All medical intervention carries some risk and part of the job of the anaesthetist is to work out the safest form of anaesthetic for you. This might be a general anaesthetic, a regional anaesthetic (spinal or epidural), sedation, or a combination of techniques.

General anaesthetic

This involves medication being given to you through an IV line that makes you fall asleep. Once you are asleep, your anaesthetist will insert a breathing tube into your throat through your mouth. You may be kept asleep with a special gas that you breathe through the tube, or with the anaesthetic medicine being given through the IV line throughout the operation. The anaesthetist will turn off either the medicine or the gas at the end of the case and as you wake up, take the breathing tube out. Common risks of this type of anaesthetic include a sore throat or nausea and vomiting when you wake up. Rarer risks include damage to your teeth if the tube is difficult to put into the correct place and allergic reactions to the anaesthetic medications.

Regional (spinal) anaesthetic

This involves an injection of local anaesthetic medication into the spinal fluid in your back. You will usually be sitting up for the spinal injection and the anaesthetist will place the anaesthetic into your spinal fluid using a specially designed needle. The spinal will make you numb to pain and temperature from the waist down, so that you can have your operation without being able to feel any pain. This type of anaesthetic is often used for hip and knee replacement surgery or gynaecological procedures. Sometimes this is also given with sedation so that you are not completely awake during the procedure. Common risks of this type of anaesthetic include failure (it not making you numb enough to have the operation) which would mean you needed a general anaesthetic, a headache afterwards and low blood pressure (which may make you feel sick). Very rare risks of spinal anaesthesia include the level of numbness going too high and damage to the nerves in your back.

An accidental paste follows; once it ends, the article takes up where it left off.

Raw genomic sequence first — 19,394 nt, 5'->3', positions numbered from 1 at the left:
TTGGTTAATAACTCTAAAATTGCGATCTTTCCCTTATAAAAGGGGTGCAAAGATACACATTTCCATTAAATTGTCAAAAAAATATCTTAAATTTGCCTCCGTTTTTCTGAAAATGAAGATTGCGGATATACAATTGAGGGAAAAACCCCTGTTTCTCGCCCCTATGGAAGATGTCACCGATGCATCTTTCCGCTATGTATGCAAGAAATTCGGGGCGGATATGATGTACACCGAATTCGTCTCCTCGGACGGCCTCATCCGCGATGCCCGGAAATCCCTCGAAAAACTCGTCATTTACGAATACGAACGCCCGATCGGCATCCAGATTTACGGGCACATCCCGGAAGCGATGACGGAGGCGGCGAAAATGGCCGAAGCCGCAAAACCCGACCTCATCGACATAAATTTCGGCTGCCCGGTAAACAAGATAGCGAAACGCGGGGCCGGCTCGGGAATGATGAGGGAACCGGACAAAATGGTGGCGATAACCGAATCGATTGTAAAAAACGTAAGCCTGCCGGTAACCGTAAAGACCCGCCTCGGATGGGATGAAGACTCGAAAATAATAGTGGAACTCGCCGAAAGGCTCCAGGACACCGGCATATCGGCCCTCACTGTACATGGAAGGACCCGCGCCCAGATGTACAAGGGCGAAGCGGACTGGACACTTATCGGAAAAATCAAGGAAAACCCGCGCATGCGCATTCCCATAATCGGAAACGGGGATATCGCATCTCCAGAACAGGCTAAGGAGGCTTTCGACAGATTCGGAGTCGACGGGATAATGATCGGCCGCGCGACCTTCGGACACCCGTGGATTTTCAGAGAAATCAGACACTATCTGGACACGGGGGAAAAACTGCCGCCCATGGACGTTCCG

Sedation or twilight sleep.

This involves medication being given to you through an IV line that makes you drowsy and relaxed. You may fall asleep but some people do not fall completely asleep. Oxygen is given to you through a clear plastic mask that fits loosely over your nose and mouth. You will be fully monitored while the sedation is being given to you. Parts of the procedure may be uncomfortable and wake you – the anaesthetist will be able to give further doses or increase the sedative infusion to allow you to doze off again. Most people have no memory of the procedure at all once they are fully awake in the recovery ward.

Your anaesthetist will discuss the options for anaesthetic choices with you when they see you and will choose the most appropriate anaesthetic based on your medical fitness, type of surgery and your own preferences. Once the decision is made, you will be asked to sign a consent form highlighting the risks relating to that type of anaesthetic as a record that this conversation has taken place.